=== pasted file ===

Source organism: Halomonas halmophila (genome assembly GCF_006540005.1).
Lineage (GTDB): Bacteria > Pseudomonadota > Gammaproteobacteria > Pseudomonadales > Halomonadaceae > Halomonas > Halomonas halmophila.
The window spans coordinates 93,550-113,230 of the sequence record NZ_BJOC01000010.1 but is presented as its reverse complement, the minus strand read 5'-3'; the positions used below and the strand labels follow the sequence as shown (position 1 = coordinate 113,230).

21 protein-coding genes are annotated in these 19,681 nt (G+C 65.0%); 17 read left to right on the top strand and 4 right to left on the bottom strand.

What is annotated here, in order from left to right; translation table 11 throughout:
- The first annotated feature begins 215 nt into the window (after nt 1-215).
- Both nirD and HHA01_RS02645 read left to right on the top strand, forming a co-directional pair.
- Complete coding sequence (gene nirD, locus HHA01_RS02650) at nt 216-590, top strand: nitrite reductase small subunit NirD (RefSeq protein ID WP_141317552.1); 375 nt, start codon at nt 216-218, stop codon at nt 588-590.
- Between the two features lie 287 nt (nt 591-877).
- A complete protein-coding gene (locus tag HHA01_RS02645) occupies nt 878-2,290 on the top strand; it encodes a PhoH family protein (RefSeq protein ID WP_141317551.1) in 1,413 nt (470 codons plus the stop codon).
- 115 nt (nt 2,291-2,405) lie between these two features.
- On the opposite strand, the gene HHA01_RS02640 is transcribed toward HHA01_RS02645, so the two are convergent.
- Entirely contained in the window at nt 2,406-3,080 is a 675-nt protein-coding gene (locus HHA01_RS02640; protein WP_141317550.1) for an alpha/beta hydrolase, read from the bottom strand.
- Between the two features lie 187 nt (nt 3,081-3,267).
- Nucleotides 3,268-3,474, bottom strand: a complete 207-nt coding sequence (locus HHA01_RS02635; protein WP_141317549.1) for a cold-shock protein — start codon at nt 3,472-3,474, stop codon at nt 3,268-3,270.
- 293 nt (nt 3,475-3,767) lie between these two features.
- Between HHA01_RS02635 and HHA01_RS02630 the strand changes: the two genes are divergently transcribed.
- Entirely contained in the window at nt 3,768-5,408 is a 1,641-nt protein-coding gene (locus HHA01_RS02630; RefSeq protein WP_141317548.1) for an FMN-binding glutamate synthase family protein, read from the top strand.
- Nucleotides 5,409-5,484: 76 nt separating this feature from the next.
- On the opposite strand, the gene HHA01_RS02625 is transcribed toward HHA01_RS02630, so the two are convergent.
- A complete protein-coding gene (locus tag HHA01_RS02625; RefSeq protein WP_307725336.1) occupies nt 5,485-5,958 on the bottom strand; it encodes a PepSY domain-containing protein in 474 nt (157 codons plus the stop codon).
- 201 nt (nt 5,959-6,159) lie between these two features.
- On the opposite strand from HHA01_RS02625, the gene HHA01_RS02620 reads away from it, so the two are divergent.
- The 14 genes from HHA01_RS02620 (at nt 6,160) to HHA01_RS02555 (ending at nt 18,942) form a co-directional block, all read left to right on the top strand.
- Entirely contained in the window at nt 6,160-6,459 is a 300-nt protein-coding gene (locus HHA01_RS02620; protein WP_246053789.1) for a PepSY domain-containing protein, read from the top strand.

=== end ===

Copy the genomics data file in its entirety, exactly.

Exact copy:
Source organism: Halomonas halmophila (genome assembly GCF_006540005.1).
Lineage (GTDB): Bacteria > Pseudomonadota > Gammaproteobacteria > Pseudomonadales > Halomonadaceae > Halomonas > Halomonas halmophila.
The window spans coordinates 93,550-113,230 of the sequence record NZ_BJOC01000010.1 but is presented as its reverse complement, the minus strand read 5'-3'; the positions used below and the strand labels follow the sequence as shown (position 1 = coordinate 113,230).

21 protein-coding genes are annotated in these 19,681 nt (G+C 65.0%); 17 read left to right on the top strand and 4 right to left on the bottom strand.

What is annotated here, in order from left to right; translation table 11 throughout:
- The first annotated feature begins 215 nt into the window (after nt 1-215).
- Both nirD and HHA01_RS02645 read left to right on the top strand, forming a co-directional pair.
- Complete coding sequence (gene nirD, locus HHA01_RS02650) at nt 216-590, top strand: nitrite reductase small subunit NirD (RefSeq protein ID WP_141317552.1); 375 nt, start codon at nt 216-218, stop codon at nt 588-590.
- Between the two features lie 287 nt (nt 591-877).
- A complete protein-coding gene (locus tag HHA01_RS02645) occupies nt 878-2,290 on the top strand; it encodes a PhoH family protein (RefSeq protein ID WP_141317551.1) in 1,413 nt (470 codons plus the stop codon).
- 115 nt (nt 2,291-2,405) lie between these two features.
- On the opposite strand, the gene HHA01_RS02640 is transcribed toward HHA01_RS02645, so the two are convergent.
- Entirely contained in the window at nt 2,406-3,080 is a 675-nt protein-coding gene (locus HHA01_RS02640; protein WP_141317550.1) for an alpha/beta hydrolase, read from the bottom strand.
- Between the two features lie 187 nt (nt 3,081-3,267).
- Nucleotides 3,268-3,474, bottom strand: a complete 207-nt coding sequence (locus HHA01_RS02635; protein WP_141317549.1) for a cold-shock protein — start codon at nt 3,472-3,474, stop codon at nt 3,268-3,270.
- 293 nt (nt 3,475-3,767) lie between these two features.
- Between HHA01_RS02635 and HHA01_RS02630 the strand changes: the two genes are divergently transcribed.
- Entirely contained in the window at nt 3,768-5,408 is a 1,641-nt protein-coding gene (locus HHA01_RS02630; RefSeq protein WP_141317548.1) for an FMN-binding glutamate synthase family protein, read from the top strand.
- Nucleotides 5,409-5,484: 76 nt separating this feature from the next.
- On the opposite strand, the gene HHA01_RS02625 is transcribed toward HHA01_RS02630, so the two are convergent.
- A complete protein-coding gene (locus tag HHA01_RS02625; RefSeq protein WP_307725336.1) occupies nt 5,485-5,958 on the bottom strand; it encodes a PepSY domain-containing protein in 474 nt (157 codons plus the stop codon).
- 201 nt (nt 5,959-6,159) lie between these two features.
- On the opposite strand from HHA01_RS02625, the gene HHA01_RS02620 reads away from it, so the two are divergent.
- The 14 genes from HHA01_RS02620 (at nt 6,160) to HHA01_RS02555 (ending at nt 18,942) form a co-directional block, all read left to right on the top strand.
- Entirely contained in the window at nt 6,160-6,459 is a 300-nt protein-coding gene (locus HHA01_RS02620; protein WP_246053789.1) for a PepSY domain-containing protein, read from the top strand.